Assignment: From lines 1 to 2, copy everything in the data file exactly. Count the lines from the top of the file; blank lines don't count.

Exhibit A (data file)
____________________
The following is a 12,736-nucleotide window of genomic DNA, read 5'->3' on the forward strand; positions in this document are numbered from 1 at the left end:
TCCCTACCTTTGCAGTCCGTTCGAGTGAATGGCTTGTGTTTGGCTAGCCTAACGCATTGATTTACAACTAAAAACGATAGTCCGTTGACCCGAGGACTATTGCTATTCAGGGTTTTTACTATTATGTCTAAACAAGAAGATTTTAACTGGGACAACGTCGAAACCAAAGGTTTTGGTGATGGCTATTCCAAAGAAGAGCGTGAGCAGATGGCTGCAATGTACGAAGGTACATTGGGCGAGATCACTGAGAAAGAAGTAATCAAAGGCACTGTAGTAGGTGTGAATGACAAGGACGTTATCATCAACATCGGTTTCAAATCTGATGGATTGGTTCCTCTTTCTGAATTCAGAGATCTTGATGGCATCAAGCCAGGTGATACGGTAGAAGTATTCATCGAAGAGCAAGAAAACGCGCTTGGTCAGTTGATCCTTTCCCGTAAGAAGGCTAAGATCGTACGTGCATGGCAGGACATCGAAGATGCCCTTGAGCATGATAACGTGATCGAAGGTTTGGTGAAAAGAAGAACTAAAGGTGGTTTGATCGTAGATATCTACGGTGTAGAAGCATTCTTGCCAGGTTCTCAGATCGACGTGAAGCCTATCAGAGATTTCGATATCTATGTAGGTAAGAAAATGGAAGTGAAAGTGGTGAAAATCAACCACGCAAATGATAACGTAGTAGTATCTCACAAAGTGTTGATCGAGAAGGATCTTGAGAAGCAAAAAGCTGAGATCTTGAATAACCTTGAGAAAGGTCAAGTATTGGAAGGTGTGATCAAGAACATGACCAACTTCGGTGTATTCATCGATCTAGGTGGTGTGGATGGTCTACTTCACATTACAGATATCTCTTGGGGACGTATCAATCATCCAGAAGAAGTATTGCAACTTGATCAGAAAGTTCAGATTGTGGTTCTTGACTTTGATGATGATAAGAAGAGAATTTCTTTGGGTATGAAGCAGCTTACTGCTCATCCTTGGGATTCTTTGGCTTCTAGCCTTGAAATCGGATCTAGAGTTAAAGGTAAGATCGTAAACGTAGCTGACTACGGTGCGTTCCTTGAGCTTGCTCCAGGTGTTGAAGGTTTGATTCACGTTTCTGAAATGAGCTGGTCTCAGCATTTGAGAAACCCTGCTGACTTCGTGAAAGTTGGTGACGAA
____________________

The following is a 12,736-nucleotide window of genomic DNA, read 5'->3' on the forward strand; positions in this document are numbered from 1 at the left end:
TCCCTACCTTTGCAGTCCGTTCGAGTGAATGGCTTGTGTTTGGCTAGCCTAACGCATTGATTTACAACTAAAAACGATAGTCCGTTGACCCGAGGACTATTGCTATTCAGGGTTTTTACTATTATGTCTAAACAAGAAGATTTTAACTGGGACAACGTCGAAACCAAAGGTTTTGGTGATGGCTATTCCAAAGAAGAGCGTGAGCAGATGGCTGCAATGTACGAAGGTACATTGGGCGAGATCACTGAGAAAGAAGTAATCAAAGGCACTGTAGTAGGTGTGAATGACAAGGACGTTATCATCAACATCGGTTTCAAATCTGATGGATTGGTTCCTCTTTCTGAATTCAGAGATCTTGATGGCATCAAGCCAGGTGATACGGTAGAAGTATTCATCGAAGAGCAAGAAAACGCGCTTGGTCAGTTGATCCTTTCCCGTAAGAAGGCTAAGATCGTACGTGCATGGCAGGACATCGAAGATGCCCTTGAGCATGATAACGTGATCGAAGGTTTGGTGAAAAGAAGAACTAAAGGTGGTTTGATCGTAGATATCTACGGTGTAGAAGCATTCTTGCCAGGTTCTCAGATCGACGTGAAGCCTATCAGAGATTTCGATATCTATGTAGGTAAGAAAATGGAAGTGAAAGTGGTGAAAATCAACCACGCAAATGATAACGTAGTAGTATCTCACAAAGTGTTGATCGAGAAGGATCTTGAGAAGCAAAAAGCTGAGATCTTGAATAACCTTGAGAAAGGTCAAGTATTGGAAGGTGTGATCAAGAACATGACCAACTTCGGTGTATTCATCGATCTAGGTGGTGTGGATGGTCTACTTCACATTACAGATATCTCTTGGGGACGTATCAATCATCCAGAAGAAGTATTGCAACTTGATCAGAAAGTTCAGATTGTGGTTCTTGACTTTGATGATGATAAGAAGAGAATTTCTTTGGGTATGAAGCAGCTTACTGCTCATCCTTGGGATTCTTTGGCTTCTAGCCTTGAAATCGGATCTAGAGTTAAAGGTAAGATCGTAAACGTAGCTGACTACGGTGCGTTCCTTGAGCTTGCTCCAGGTGTTGAAGGTTTGATTCACGTTTCTGAAATGAGCTGGTCTCAGCATTTGAGAAACCCTGCTGACTTCGTGAAAGTTGGTGACGAA